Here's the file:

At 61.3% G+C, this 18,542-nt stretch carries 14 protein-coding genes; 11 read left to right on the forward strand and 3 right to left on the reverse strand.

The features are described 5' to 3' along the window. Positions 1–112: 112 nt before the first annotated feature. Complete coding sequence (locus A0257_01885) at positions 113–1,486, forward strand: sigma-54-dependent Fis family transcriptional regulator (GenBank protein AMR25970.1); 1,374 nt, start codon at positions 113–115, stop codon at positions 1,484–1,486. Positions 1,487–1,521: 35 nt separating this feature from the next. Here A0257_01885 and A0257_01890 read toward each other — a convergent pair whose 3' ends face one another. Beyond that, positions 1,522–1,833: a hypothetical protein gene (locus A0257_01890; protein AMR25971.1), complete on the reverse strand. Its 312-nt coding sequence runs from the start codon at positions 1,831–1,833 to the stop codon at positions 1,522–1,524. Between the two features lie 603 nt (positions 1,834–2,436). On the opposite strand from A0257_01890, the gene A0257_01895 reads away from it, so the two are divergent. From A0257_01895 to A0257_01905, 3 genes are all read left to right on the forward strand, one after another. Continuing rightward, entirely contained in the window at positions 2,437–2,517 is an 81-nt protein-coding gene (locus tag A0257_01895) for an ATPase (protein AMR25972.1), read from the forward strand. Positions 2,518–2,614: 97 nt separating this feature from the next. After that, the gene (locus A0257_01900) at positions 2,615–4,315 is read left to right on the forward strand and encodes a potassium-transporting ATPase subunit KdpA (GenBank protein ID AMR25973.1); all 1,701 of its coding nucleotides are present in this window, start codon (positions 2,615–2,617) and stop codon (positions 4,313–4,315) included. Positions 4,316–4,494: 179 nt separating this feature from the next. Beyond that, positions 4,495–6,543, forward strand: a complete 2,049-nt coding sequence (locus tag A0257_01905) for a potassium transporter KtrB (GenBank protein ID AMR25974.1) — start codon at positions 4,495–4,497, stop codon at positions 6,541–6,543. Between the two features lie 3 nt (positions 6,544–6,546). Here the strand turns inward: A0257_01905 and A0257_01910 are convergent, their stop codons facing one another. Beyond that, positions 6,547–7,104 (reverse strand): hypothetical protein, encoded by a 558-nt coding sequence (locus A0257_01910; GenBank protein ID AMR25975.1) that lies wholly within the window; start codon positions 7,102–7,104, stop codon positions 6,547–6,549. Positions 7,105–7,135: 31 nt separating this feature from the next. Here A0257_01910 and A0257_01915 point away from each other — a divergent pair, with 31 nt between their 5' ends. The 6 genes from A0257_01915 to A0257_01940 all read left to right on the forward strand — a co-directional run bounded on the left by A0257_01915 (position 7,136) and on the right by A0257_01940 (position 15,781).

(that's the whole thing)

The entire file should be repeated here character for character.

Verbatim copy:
At 61.3% G+C, this 18,542-nt stretch carries 14 protein-coding genes; 11 read left to right on the forward strand and 3 right to left on the reverse strand.

The features are described 5' to 3' along the window. Positions 1–112: 112 nt before the first annotated feature. Complete coding sequence (locus A0257_01885) at positions 113–1,486, forward strand: sigma-54-dependent Fis family transcriptional regulator (GenBank protein AMR25970.1); 1,374 nt, start codon at positions 113–115, stop codon at positions 1,484–1,486. Positions 1,487–1,521: 35 nt separating this feature from the next. Here A0257_01885 and A0257_01890 read toward each other — a convergent pair whose 3' ends face one another. Beyond that, positions 1,522–1,833: a hypothetical protein gene (locus A0257_01890; protein AMR25971.1), complete on the reverse strand. Its 312-nt coding sequence runs from the start codon at positions 1,831–1,833 to the stop codon at positions 1,522–1,524. Between the two features lie 603 nt (positions 1,834–2,436). On the opposite strand from A0257_01890, the gene A0257_01895 reads away from it, so the two are divergent. From A0257_01895 to A0257_01905, 3 genes are all read left to right on the forward strand, one after another. Continuing rightward, entirely contained in the window at positions 2,437–2,517 is an 81-nt protein-coding gene (locus tag A0257_01895) for an ATPase (protein AMR25972.1), read from the forward strand. Positions 2,518–2,614: 97 nt separating this feature from the next. After that, the gene (locus A0257_01900) at positions 2,615–4,315 is read left to right on the forward strand and encodes a potassium-transporting ATPase subunit KdpA (GenBank protein ID AMR25973.1); all 1,701 of its coding nucleotides are present in this window, start codon (positions 2,615–2,617) and stop codon (positions 4,313–4,315) included. Positions 4,316–4,494: 179 nt separating this feature from the next. Beyond that, positions 4,495–6,543, forward strand: a complete 2,049-nt coding sequence (locus tag A0257_01905) for a potassium transporter KtrB (GenBank protein ID AMR25974.1) — start codon at positions 4,495–4,497, stop codon at positions 6,541–6,543. Between the two features lie 3 nt (positions 6,544–6,546). Here the strand turns inward: A0257_01905 and A0257_01910 are convergent, their stop codons facing one another. Beyond that, positions 6,547–7,104 (reverse strand): hypothetical protein, encoded by a 558-nt coding sequence (locus A0257_01910; GenBank protein ID AMR25975.1) that lies wholly within the window; start codon positions 7,102–7,104, stop codon positions 6,547–6,549. Positions 7,105–7,135: 31 nt separating this feature from the next. Here A0257_01910 and A0257_01915 point away from each other — a divergent pair, with 31 nt between their 5' ends. The 6 genes from A0257_01915 to A0257_01940 all read left to right on the forward strand — a co-directional run bounded on the left by A0257_01915 (position 7,136) and on the right by A0257_01940 (position 15,781).